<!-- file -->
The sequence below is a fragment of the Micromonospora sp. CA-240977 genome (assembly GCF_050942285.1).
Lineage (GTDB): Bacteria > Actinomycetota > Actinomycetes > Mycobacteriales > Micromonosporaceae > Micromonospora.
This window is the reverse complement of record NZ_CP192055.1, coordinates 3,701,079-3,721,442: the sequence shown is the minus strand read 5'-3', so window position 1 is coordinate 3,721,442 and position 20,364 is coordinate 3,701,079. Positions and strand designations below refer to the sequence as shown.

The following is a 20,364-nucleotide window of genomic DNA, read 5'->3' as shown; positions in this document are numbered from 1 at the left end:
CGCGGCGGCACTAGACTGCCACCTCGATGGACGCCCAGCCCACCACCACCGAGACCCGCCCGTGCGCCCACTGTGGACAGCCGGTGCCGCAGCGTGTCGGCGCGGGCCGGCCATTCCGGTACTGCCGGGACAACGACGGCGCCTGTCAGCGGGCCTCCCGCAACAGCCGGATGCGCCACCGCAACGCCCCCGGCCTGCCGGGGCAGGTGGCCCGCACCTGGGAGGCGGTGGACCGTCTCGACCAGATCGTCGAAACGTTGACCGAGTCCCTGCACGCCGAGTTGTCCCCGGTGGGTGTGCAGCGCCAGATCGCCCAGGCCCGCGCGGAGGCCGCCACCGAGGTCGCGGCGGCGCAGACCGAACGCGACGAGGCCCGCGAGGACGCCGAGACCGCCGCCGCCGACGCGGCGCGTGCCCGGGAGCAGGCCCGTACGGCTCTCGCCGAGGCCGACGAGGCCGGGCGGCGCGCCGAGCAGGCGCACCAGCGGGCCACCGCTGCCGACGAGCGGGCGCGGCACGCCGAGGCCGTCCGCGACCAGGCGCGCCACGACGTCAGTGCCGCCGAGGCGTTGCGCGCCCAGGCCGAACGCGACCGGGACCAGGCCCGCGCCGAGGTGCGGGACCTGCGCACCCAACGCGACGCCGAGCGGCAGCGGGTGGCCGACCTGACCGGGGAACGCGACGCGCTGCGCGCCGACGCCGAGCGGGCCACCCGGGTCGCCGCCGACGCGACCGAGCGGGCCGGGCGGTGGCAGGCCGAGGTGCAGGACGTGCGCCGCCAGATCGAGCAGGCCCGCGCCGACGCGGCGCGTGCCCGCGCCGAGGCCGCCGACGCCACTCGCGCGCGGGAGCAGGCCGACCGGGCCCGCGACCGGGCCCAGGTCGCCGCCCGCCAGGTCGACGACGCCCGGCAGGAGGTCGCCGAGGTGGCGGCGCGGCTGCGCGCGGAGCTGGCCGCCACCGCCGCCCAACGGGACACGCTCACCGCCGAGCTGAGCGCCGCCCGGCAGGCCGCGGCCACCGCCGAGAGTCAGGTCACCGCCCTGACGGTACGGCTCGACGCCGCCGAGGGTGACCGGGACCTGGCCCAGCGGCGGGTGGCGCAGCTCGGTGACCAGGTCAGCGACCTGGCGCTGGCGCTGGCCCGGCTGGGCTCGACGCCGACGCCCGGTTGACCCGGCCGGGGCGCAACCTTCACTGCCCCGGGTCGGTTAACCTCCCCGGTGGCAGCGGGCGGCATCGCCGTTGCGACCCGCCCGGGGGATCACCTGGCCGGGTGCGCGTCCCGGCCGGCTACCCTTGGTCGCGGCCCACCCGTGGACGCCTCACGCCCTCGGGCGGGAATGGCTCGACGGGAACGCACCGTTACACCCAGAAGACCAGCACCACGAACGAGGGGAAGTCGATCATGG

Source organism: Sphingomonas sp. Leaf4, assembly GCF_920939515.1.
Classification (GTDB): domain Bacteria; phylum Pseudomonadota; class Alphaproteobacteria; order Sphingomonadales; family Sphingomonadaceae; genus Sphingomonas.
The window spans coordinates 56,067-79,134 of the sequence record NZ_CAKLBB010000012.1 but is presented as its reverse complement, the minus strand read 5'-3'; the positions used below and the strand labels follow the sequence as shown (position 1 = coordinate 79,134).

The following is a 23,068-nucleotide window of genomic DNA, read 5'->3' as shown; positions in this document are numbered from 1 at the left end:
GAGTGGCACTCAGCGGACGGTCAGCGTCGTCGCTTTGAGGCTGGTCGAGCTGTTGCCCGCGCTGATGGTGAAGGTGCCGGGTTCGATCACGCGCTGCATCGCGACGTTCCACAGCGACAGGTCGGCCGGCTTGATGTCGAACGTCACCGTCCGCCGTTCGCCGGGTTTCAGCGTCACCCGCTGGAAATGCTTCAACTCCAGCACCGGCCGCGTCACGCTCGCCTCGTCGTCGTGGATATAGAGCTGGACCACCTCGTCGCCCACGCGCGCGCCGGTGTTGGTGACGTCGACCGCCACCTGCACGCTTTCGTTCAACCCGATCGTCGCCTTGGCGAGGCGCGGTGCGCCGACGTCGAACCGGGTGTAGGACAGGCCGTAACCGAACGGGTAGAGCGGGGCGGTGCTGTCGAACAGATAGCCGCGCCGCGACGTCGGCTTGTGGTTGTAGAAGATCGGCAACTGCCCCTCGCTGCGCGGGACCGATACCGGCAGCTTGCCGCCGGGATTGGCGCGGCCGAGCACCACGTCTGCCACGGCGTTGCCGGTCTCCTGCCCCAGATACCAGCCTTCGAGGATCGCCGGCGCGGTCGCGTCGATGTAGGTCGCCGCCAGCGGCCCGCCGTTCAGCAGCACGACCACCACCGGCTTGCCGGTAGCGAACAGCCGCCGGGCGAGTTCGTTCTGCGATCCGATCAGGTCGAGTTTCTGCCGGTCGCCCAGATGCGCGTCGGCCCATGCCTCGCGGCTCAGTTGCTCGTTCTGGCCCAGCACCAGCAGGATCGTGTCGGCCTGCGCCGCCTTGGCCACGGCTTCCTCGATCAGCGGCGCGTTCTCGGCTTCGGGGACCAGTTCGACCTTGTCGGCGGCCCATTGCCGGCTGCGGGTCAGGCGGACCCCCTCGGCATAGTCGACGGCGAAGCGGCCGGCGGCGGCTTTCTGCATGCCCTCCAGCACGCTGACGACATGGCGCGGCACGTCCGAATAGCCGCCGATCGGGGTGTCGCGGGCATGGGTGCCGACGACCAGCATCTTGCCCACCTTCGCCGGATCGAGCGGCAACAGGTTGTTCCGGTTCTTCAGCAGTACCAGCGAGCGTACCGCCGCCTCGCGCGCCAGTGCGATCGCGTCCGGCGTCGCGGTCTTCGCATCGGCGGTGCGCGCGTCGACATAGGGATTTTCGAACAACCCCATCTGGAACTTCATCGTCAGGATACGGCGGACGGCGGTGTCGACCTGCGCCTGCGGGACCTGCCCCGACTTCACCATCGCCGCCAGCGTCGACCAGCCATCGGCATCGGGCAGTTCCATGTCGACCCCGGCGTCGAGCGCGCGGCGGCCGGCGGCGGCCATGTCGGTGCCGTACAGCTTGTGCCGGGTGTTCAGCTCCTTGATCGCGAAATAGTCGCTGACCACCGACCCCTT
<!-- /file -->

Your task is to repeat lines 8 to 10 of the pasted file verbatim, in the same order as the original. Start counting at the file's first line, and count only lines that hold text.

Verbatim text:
The window spans coordinates 56,067-79,134 of the sequence record NZ_CAKLBB010000012.1 but is presented as its reverse complement, the minus strand read 5'-3'; the positions used below and the strand labels follow the sequence as shown (position 1 = coordinate 79,134).

The following is a 23,068-nucleotide window of genomic DNA, read 5'->3' as shown; positions in this document are numbered from 1 at the left end:
GAGTGGCACTCAGCGGACGGTCAGCGTCGTCGCTTTGAGGCTGGTCGAGCTGTTGCCCGCGCTGATGGTGAAGGTGCCGGGTTCGATCACGCGCTGCATCGCGACGTTCCACAGCGACAGGTCGGCCGGCTTGATGTCGAACGTCACCGTCCGCCGTTCGCCGGGTTTCAGCGTCACCCGCTGGAAATGCTTCAACTCCAGCACCGGCCGCGTCACGCTCGCCTCGTCGTCGTGGATATAGAGCTGGACCACCTCGTCGCCCACGCGCGCGCCGGTGTTGGTGACGTCGACCGCCACCTGCACGCTTTCGTTCAACCCGATCGTCGCCTTGGCGAGGCGCGGTGCGCCGACGTCGAACCGGGTGTAGGACAGGCCGTAACCGAACGGGTAGAGCGGGGCGGTGCTGTCGAACAGATAGCCGCGCCGCGACGTCGGCTTGTGGTTGTAGAAGATCGGCAACTGCCCCTCGCTGCGCGGGACCGATACCGGCAGCTTGCCGCCGGGATTGGCGCGGCCGAGCACCACGTCTGCCACGGCGTTGCCGGTCTCCTGCCCCAGATACCAGCCTTCGAGGATCGCCGGCGCGGTCGCGTCGATGTAGGTCGCCGCCAGCGGCCCGCCGTTCAGCAGCACGACCACCACCGGCTTGCCGGTAGCGAACAGCCGCCGGGCGAGTTCGTTCTGCGATCCGATCAGGTCGAGTTTCTGCCGGTCGCCCAGATGCGCGTCGGCCCATGCCTCGCGGCTCAGTTGCTCGTTCTGGCCCAGCACCAGCAGGATCGTGTCGGCCTGCGCCGCCTTGGCCACGGCTTCCTCGATCAGCGGCGCGTTCTCGGCTTCGGGGACCAGTTCGACCTTGTCGGCGGCCCATTGCCGGCTGCGGGTCAGGCGGACCCCCTCGGCATAGTCGACGGCGAAGCGGCCGGCGGCGGCTTTCTGCATGCCCTCCAGCACGCTGACGACATGGCGCGGCACGTCCGAATAGCCGCCGATCGGGGTGTCGCGGGCATGGGTGCCGACGACCAGCATCTTGCCCACCTTCGCCGGATCGAGCGGCAACAGGTTGTTCCGGTTCTTCAGCAGTACCAGCGAGCGTACCGCCGCCTCGCGCGCCAGTGCGATCGCGTCCGGCGTCGCGGTCTTCGCATCGGCGGTGCGCGCGTCGACATAGGGATTTTCGAACAACCCCATCTGGAACTTCATCGTCAGGATACGGCGGACGGCGGTGTCGACCTGCGCCTGCGGGACCTGCCCCGACTTCACCATCGCCGCCAGCGTCGACCAGCCATCGGCATCGGGCAGTTCCATGTCGACCCCGGCGTCGAGCGCGCGGCGGCCGGCGGCGGCCATGTCGGTGCCGTACAGCTTGTGCCGGGTGTTCAGCTCCTTGATCGCGAAATAGTCGCTGACCACCGACCCCTT